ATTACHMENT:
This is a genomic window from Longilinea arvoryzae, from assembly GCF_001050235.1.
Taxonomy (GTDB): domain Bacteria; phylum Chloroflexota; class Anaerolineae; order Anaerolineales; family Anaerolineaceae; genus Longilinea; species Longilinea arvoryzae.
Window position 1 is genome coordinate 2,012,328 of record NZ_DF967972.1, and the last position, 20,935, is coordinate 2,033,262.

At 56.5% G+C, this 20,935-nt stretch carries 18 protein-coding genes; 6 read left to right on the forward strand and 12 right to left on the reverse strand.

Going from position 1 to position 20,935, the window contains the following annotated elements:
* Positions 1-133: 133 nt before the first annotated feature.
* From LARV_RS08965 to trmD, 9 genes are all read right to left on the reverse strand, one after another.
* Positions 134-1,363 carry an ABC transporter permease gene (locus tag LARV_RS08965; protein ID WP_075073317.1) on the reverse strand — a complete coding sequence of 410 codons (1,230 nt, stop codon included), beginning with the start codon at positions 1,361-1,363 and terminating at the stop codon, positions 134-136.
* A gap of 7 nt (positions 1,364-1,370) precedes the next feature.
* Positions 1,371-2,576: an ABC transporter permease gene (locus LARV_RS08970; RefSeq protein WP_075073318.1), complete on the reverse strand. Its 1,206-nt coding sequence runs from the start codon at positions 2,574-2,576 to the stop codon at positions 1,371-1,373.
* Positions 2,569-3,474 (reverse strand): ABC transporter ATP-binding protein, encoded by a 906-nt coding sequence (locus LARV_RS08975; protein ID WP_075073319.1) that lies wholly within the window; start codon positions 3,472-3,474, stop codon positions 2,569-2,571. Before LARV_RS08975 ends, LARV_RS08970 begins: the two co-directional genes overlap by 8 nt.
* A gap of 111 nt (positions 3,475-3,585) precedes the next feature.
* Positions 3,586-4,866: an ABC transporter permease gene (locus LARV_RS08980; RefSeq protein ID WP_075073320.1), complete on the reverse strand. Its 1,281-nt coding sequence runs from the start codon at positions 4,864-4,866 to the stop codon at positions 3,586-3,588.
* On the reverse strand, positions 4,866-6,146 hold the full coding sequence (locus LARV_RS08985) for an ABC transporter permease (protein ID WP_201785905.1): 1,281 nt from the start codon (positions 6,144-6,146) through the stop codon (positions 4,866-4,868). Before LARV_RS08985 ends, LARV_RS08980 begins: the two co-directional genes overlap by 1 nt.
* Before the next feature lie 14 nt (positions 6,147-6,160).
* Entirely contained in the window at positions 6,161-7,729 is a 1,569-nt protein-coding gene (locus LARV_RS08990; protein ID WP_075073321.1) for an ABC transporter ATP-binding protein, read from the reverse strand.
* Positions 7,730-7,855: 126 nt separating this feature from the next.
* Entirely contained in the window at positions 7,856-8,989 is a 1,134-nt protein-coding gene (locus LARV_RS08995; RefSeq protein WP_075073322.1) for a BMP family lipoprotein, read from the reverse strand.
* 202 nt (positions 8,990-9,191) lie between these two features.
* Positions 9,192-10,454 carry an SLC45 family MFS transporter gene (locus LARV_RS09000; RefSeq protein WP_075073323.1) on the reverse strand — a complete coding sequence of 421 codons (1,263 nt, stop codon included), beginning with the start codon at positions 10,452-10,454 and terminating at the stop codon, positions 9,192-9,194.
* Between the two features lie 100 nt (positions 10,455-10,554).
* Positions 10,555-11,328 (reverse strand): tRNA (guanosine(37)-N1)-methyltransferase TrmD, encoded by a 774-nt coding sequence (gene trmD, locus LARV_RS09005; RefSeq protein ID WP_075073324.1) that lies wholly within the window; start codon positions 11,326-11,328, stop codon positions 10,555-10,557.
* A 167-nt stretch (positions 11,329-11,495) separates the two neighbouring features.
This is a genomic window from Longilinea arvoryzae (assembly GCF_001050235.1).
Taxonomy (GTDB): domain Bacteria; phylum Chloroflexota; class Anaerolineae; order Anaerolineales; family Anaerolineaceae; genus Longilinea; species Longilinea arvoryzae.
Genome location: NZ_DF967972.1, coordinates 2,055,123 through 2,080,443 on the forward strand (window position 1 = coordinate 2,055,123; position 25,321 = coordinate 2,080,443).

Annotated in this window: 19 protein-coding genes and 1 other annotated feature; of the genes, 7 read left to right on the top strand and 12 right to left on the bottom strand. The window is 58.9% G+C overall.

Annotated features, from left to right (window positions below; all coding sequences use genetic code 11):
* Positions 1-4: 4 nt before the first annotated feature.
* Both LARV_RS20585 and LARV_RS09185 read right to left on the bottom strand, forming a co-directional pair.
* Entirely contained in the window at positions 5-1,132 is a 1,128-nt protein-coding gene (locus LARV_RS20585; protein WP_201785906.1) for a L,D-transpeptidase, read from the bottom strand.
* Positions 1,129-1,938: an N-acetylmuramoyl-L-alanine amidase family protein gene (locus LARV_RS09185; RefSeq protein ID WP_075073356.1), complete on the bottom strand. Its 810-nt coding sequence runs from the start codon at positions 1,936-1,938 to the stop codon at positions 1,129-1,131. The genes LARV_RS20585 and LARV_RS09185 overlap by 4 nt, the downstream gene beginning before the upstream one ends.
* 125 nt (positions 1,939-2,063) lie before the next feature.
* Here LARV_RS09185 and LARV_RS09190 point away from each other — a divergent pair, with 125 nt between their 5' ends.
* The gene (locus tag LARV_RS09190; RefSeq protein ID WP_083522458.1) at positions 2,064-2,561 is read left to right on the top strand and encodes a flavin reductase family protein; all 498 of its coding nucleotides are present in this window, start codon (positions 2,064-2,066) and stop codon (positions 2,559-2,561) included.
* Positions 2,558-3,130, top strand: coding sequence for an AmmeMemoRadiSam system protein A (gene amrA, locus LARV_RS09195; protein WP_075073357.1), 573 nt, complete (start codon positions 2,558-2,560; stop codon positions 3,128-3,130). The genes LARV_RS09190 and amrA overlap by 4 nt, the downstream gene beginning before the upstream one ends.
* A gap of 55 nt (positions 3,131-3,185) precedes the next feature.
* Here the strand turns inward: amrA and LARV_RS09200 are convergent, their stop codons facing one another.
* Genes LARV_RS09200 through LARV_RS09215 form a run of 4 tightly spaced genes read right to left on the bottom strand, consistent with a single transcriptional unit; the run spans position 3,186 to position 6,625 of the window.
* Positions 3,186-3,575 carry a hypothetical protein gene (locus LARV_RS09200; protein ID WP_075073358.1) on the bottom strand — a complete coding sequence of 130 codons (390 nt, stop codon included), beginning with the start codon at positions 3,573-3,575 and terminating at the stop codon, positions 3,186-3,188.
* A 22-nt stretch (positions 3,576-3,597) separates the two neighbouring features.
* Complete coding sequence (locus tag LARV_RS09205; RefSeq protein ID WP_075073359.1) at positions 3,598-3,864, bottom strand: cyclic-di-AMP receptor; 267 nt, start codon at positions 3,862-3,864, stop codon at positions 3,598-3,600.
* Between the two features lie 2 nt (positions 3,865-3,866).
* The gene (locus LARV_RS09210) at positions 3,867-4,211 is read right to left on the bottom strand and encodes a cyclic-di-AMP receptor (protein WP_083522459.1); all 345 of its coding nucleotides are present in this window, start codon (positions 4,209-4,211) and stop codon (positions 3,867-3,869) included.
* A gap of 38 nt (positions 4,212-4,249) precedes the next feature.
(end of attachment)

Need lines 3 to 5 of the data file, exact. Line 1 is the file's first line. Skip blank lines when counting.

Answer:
Window position 1 is genome coordinate 2,012,328 of record NZ_DF967972.1, and the last position, 20,935, is coordinate 2,033,262.

At 56.5% G+C, this 20,935-nt stretch carries 18 protein-coding genes; 6 read left to right on the forward strand and 12 right to left on the reverse strand.

Going from position 1 to position 20,935, the window contains the following annotated elements: